The government, the SATs and the boycott






The   proposals from the Government’s’ Expert Group’ that SATs in English and maths should  continue is not what campaigners expected. It’s clear that the proposed ‘stage not age’ tests outlined in the consultation document ’Making good progress’ are not ready and the Expert Group are asking for an extension of the current pilots as well as  proposing further pilots on making teacher assessment more ‘rigorous’.  In future, they think  SATs may be able to be abolished, but not yet!  We shouldn’t make too much of the decision to scrap the science tests. Whether the  Rose  report on the primary curriculum is implemented of not, his proposal  for removing science from the ‘core’ reflects  existing government thinking, which is to replace science with ICT as the third functional skill.


The National Association of Headteachers   and   the National Union of Teachers have both voted to boycott the SATs in 2010, but arguably, this strategy has been based on an assumption that the testing regime was going to be changed and they’d be able to negotiate a compromise in time for the new academic year. This is now unlikely to happen. Bounced into a ballot, their first ever national ballot for industrial action, the big question is whether the NAHT leadership, without the ‘organising culture’ of the NUT will be able to deliver. With the boycott likely to create a legal nightmare, in many respects the key players will be chairs of governors and their legal advisers. The attitude of the national governor organisations will also be extremely significant.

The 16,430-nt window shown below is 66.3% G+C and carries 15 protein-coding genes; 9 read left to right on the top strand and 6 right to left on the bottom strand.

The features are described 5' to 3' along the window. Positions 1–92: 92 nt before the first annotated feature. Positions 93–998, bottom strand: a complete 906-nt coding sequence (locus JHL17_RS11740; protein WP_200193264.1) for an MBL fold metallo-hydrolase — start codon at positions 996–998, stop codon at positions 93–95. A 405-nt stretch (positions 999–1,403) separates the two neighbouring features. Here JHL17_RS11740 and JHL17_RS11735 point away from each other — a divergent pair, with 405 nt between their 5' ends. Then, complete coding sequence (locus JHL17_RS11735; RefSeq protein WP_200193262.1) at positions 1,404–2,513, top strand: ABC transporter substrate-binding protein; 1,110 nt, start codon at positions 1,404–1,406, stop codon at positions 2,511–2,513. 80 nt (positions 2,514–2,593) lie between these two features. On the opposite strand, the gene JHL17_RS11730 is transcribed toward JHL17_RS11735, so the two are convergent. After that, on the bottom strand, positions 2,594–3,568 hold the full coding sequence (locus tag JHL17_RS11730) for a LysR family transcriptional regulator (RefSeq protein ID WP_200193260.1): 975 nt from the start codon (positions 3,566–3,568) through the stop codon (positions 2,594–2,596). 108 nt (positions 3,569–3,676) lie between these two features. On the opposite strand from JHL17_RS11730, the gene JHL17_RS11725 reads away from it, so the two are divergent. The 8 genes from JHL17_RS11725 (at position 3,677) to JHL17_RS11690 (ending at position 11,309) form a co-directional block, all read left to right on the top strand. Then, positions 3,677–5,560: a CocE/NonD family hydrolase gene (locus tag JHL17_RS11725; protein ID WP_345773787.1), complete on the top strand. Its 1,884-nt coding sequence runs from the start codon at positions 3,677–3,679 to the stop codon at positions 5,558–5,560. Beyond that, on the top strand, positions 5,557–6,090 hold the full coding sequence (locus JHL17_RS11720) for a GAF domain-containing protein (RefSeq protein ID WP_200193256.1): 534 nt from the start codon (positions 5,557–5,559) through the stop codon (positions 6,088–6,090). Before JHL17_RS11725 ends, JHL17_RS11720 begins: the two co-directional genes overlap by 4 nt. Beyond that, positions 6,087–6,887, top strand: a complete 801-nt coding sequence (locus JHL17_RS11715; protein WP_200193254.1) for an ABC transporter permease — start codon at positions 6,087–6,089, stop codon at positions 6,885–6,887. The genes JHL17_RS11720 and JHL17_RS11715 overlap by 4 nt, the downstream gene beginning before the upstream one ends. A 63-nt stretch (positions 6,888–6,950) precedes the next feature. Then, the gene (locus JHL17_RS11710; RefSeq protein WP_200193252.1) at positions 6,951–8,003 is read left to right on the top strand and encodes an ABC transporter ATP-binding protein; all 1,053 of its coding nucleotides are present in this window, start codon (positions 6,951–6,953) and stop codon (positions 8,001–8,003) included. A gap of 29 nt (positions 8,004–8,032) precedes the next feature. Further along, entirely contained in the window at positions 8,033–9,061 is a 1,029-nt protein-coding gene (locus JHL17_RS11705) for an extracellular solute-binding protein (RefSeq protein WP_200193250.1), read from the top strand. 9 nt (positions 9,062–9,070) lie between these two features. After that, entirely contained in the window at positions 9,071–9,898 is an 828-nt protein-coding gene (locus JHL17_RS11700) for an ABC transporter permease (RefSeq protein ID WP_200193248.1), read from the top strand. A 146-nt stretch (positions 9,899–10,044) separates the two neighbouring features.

The Expert Group have turned the SATs debate into one of ‘accountability’. They are aware, even accept arguments about the educational   shortcomings of the testing regime, but consider that the summative advantages of mass testing outweigh these. The government still wants to move towards the school report card rather than league tables as the main vehicle for providing information about schools, but they want all the information to be collated into a one report card grade.


Though the current trade union laws put a time limit on when action must take place after a successful ballot, NAHT and NUT  must start preparing their members for a boycott from the end of the summer term to avoid teachers returning to school in September uncertain of what they will be teaching and how. As part of their campaign for SATs to be replaced by teacher assessment, they must also confront the Government’s   market driven agenda head-on, coming up with real alternatives that will increase not only ‘accountability’ but also school democracy .   With thousands of children,  sitting their SATs this coming week it’s time to up the anti



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